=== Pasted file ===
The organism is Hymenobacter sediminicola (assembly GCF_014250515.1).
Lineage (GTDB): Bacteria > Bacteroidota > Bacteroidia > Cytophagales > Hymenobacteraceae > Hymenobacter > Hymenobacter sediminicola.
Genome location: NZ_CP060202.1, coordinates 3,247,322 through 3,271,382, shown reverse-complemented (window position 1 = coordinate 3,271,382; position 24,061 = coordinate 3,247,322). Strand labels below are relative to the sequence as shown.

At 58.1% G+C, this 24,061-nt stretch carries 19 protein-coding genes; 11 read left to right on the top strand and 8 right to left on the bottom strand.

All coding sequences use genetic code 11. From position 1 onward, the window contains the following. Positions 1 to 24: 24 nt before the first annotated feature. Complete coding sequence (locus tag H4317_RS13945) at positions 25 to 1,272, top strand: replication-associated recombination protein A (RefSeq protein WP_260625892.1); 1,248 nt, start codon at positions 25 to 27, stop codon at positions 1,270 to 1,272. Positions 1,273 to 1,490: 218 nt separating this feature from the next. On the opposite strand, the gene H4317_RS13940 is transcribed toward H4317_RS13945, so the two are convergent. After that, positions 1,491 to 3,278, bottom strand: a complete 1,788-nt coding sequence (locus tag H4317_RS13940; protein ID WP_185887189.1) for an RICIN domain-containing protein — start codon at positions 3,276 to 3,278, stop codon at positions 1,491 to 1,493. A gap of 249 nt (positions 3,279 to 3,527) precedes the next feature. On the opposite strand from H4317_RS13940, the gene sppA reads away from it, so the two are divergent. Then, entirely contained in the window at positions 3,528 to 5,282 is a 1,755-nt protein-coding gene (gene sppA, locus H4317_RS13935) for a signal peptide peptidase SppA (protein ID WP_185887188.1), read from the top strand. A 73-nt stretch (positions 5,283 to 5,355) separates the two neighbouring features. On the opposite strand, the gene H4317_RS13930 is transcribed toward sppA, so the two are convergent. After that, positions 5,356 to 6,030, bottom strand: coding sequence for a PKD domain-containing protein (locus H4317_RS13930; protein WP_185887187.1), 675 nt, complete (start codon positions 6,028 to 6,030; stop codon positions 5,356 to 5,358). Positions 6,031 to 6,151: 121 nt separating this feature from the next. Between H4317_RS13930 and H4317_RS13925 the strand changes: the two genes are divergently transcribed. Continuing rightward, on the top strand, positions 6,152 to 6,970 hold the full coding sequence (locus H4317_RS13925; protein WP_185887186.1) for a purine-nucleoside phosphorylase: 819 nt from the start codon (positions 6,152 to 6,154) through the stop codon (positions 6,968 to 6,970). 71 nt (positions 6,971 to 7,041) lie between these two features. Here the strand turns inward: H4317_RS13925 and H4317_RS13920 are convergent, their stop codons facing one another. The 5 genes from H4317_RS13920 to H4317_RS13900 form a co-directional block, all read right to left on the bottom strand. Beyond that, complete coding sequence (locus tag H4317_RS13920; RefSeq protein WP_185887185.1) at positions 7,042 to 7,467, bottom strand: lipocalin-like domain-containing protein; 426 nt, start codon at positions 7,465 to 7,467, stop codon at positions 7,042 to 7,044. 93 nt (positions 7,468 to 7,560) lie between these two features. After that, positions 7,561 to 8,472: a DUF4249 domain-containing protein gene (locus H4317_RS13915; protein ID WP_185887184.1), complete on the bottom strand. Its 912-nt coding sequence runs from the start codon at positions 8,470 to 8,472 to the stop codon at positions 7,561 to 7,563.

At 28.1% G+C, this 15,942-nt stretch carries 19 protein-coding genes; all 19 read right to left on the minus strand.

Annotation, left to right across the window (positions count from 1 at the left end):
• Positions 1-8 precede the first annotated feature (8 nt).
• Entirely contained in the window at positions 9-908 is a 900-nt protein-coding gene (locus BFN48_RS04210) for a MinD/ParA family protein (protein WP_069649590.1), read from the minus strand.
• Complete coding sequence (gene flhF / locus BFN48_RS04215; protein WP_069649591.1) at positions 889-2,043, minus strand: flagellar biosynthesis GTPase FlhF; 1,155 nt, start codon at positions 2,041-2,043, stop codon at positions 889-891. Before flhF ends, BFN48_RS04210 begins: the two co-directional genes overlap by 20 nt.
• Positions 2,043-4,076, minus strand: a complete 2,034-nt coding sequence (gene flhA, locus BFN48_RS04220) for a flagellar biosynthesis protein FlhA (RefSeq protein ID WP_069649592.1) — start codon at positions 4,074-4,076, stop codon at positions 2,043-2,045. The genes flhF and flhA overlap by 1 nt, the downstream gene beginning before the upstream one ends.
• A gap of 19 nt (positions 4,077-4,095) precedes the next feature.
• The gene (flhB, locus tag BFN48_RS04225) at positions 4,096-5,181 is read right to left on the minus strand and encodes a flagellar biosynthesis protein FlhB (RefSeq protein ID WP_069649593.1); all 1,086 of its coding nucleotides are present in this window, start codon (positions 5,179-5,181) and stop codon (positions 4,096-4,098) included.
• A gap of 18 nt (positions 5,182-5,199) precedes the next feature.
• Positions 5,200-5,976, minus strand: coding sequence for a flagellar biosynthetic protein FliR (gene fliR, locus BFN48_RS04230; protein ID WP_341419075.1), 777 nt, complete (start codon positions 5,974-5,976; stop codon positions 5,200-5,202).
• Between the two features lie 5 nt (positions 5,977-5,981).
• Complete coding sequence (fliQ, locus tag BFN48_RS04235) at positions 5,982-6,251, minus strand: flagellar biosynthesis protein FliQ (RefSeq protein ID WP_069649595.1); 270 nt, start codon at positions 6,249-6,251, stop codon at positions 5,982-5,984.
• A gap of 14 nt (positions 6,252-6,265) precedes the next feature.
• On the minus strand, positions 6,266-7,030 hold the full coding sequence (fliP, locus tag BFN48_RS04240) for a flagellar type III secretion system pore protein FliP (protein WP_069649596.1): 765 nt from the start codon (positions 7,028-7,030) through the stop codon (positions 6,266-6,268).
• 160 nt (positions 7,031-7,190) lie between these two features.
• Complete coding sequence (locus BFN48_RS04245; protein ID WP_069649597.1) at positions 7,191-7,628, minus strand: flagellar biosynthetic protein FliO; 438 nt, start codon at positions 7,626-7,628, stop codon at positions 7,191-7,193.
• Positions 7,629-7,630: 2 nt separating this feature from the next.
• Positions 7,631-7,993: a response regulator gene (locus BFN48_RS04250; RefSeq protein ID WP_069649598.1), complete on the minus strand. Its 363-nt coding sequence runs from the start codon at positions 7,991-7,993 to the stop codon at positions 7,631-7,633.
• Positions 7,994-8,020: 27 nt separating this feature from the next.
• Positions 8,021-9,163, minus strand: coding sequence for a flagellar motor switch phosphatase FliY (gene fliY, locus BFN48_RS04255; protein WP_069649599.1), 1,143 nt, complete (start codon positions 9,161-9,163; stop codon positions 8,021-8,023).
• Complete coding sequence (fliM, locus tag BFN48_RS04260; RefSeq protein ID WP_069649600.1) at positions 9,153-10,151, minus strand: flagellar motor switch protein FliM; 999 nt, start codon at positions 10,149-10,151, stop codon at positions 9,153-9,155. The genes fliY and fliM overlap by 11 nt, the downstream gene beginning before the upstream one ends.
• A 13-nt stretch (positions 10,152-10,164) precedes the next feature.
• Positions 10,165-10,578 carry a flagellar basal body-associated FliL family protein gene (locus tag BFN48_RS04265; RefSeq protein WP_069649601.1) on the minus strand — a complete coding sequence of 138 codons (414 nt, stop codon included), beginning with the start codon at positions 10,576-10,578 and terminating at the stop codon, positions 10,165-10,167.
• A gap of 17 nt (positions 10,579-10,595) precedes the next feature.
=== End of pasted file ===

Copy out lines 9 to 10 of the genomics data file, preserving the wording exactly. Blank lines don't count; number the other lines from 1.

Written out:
• Entirely contained in the window at positions 9-908 is a 900-nt protein-coding gene (locus BFN48_RS04210) for a MinD/ParA family protein (protein WP_069649590.1), read from the minus strand.
• Complete coding sequence (gene flhF / locus BFN48_RS04215; protein WP_069649591.1) at positions 889-2,043, minus strand: flagellar biosynthesis GTPase FlhF; 1,155 nt, start codon at positions 2,041-2,043, stop codon at positions 889-891. Before flhF ends, BFN48_RS04210 begins: the two co-directional genes overlap by 20 nt.